The bright peach and turquoise walls blend well with the chrome collectibles dating back as far as the 1930s. The antiques, which are priced by Bennett’s wife Gale and are for sale in the shop, give an atmosphere of a different era.

Bennett said of his place, “It was from the heart. We both have a love for old things and we go to antique shops and swap meets every month.”

Fifties comic strips and science fiction memorabilia also line the walls. Magazines, games and dictionaries are provided for customers.

Boomers prepares their coffee a little different than other coffeehouses.

“We do our coffee Italian style, which means we use the same amount of foam but different amounts of milk,” said Bennett.

He feels that his establishment is like a lounge, because patrons do not get drunk and minors are allowed.

“This is just what society is calling for these days,” said Bennett.

Pomona also has its share of coffee outlets, and one that attracts a crowd of indescribable diversity is The Haven Coffeehouse and Gallery. Owner Ken Bencomo feels that there is one word that explains the recent popularity of the coffeehouse—escape.

“Basically, I think people need an escape from everyday life and coffeehouses serve as getaways,” he said.

Bars and restaurants, which used to be the only real hang-outs, have become mainstream.

“I would always be told I have to leave or order something more,” said Bencomo.

The Haven is a “building with personality.” There is a main room and law library which can seat 65, a patio and a pool room. There are couches, big tables and wooden chairs.

“There is nothing un­inviting about our place unless you’re a racist,” said Bencomo.

Race rarely becomes an issue at the Haven because if anyone judges another they are kicked out.

“That is the only rule that there is, otherwise everything goes,” he said.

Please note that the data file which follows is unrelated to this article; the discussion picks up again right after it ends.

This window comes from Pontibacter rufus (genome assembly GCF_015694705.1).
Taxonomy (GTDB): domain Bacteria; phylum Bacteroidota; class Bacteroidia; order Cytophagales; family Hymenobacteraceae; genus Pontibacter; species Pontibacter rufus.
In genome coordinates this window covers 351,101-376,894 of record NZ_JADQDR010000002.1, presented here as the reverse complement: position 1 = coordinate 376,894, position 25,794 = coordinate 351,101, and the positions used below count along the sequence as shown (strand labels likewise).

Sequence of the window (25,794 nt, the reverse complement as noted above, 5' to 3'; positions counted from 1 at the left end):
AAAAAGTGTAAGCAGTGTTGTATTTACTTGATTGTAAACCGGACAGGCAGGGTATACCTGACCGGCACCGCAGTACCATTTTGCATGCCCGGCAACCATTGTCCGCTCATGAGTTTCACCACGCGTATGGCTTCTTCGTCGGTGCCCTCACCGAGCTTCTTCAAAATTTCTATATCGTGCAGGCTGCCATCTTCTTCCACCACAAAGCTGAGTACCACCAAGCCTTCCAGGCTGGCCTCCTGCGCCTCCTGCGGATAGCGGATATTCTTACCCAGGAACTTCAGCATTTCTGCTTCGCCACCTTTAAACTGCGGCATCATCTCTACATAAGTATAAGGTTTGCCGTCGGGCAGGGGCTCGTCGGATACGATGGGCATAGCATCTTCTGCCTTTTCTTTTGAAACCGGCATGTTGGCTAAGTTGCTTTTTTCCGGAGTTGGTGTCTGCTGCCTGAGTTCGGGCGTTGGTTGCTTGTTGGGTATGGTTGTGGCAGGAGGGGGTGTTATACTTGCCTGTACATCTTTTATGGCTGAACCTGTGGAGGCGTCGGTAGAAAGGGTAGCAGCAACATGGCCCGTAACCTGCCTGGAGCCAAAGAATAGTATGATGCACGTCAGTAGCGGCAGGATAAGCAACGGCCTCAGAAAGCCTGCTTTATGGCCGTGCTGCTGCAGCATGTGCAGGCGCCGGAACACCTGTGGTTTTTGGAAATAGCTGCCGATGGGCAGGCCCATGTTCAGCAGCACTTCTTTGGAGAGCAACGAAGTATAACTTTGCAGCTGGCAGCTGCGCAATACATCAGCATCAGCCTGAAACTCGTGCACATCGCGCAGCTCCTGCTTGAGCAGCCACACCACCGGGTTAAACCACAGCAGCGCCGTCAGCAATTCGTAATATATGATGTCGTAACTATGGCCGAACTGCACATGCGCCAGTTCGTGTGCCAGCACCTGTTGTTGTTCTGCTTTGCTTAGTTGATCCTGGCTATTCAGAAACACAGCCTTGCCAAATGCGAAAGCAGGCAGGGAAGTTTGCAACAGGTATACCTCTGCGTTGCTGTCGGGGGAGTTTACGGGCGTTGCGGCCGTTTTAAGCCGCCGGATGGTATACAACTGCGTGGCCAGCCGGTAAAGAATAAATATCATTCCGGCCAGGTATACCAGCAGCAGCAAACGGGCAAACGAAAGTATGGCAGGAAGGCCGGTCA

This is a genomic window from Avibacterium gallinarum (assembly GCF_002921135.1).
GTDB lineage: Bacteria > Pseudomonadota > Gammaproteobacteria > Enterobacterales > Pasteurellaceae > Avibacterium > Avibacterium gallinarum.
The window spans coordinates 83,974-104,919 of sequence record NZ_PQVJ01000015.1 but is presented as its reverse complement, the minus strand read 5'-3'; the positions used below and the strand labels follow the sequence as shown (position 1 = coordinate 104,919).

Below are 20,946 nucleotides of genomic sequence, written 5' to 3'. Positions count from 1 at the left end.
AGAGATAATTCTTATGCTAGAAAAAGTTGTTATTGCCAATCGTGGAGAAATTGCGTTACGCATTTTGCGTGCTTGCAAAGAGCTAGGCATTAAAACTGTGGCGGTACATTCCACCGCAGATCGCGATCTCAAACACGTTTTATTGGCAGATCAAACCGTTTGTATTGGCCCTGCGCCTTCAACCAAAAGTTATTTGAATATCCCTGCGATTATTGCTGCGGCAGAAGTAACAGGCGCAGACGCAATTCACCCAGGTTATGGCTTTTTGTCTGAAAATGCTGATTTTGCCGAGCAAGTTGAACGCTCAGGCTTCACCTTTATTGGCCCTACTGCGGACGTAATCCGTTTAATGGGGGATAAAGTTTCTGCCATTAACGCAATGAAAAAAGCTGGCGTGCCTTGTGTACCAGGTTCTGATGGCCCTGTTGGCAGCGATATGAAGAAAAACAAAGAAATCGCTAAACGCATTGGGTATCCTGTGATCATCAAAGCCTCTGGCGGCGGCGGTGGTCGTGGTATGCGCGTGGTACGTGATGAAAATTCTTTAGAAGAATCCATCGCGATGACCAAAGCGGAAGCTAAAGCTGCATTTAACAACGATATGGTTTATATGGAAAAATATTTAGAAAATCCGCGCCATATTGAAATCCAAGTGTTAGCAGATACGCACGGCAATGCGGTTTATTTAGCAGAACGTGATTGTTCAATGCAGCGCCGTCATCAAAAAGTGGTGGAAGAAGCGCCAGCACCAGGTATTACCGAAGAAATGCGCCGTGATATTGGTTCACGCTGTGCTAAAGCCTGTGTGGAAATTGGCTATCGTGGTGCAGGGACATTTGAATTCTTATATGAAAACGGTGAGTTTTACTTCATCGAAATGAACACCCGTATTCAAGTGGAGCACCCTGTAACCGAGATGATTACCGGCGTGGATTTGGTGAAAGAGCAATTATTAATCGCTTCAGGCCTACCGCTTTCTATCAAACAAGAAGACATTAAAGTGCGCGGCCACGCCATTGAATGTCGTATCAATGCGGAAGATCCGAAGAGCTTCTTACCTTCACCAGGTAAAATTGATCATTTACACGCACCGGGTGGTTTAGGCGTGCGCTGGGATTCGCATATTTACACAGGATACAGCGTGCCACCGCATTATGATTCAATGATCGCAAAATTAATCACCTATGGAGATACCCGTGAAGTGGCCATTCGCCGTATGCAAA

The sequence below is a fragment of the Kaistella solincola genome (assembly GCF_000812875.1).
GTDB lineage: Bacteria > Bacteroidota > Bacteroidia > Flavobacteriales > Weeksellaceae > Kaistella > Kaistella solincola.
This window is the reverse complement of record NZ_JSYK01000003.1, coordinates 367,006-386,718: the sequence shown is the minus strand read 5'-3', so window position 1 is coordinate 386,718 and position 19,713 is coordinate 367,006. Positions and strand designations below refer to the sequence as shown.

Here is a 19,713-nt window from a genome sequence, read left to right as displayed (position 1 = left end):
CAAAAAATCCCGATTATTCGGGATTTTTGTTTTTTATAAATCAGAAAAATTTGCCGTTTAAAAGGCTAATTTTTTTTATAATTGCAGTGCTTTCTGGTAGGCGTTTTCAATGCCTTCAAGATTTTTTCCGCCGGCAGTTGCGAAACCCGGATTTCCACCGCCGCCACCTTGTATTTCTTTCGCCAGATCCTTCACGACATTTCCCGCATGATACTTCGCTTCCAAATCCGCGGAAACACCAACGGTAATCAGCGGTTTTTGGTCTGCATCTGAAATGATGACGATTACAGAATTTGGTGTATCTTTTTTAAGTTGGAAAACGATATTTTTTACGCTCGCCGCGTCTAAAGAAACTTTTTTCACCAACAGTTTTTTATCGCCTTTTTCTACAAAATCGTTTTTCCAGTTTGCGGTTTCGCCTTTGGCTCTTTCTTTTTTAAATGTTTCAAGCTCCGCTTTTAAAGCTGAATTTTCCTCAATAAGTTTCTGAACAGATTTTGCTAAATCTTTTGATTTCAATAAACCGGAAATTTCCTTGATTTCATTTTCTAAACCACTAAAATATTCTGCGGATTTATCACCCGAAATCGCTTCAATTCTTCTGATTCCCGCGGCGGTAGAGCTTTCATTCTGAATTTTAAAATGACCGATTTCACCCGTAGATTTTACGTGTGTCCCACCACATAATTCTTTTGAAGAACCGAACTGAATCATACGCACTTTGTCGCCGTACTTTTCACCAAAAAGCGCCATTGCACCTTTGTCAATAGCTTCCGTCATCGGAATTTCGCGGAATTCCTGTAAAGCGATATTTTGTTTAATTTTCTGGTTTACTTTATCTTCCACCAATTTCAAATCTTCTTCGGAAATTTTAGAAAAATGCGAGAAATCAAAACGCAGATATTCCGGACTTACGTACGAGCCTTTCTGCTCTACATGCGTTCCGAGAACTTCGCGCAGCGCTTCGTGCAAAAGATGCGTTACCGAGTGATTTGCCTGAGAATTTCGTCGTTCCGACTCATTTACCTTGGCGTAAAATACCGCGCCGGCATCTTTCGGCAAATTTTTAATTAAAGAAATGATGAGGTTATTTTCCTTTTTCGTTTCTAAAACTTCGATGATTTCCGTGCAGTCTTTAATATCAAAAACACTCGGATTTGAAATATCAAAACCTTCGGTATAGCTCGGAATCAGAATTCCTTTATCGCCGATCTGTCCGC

Summarizing the typical crowd was not an easy task.

The night crowd consists of college students of every race, sexual and religious preference. There are also kids with their parents, and high school students.

The Haven also facilitates 12-step programs, a common thing among many coffeehouses.

Many coffeehouses, in­cluding The Haven, serve as creative outlets.

“It is a place for writers, painters and artists to network,” said Bencomo. “For many years, people were not friendly to art.”

The Haven is known for drawing the alternative crowd, while others such as Lordsburg serve a quiet campus community. Boomers caters the young and old alike.

“Coffee is like wine. There are a whole wide range of tastes,” said Walters.

Coffeehouses cater to different tastes, but all serve similar purposes: to provide a little music and coffee, a social atmosphere and an alternative to bars and nightclubs.

“It is so exciting to see a foursome of folks in their late 60s come and chat after dinner,” said Bennett. “It gives them the opportunity to interact with high school students.”

Coffeehouses even close the generation gap a little.

Christie Reed, Editor in Chief
Christie Reed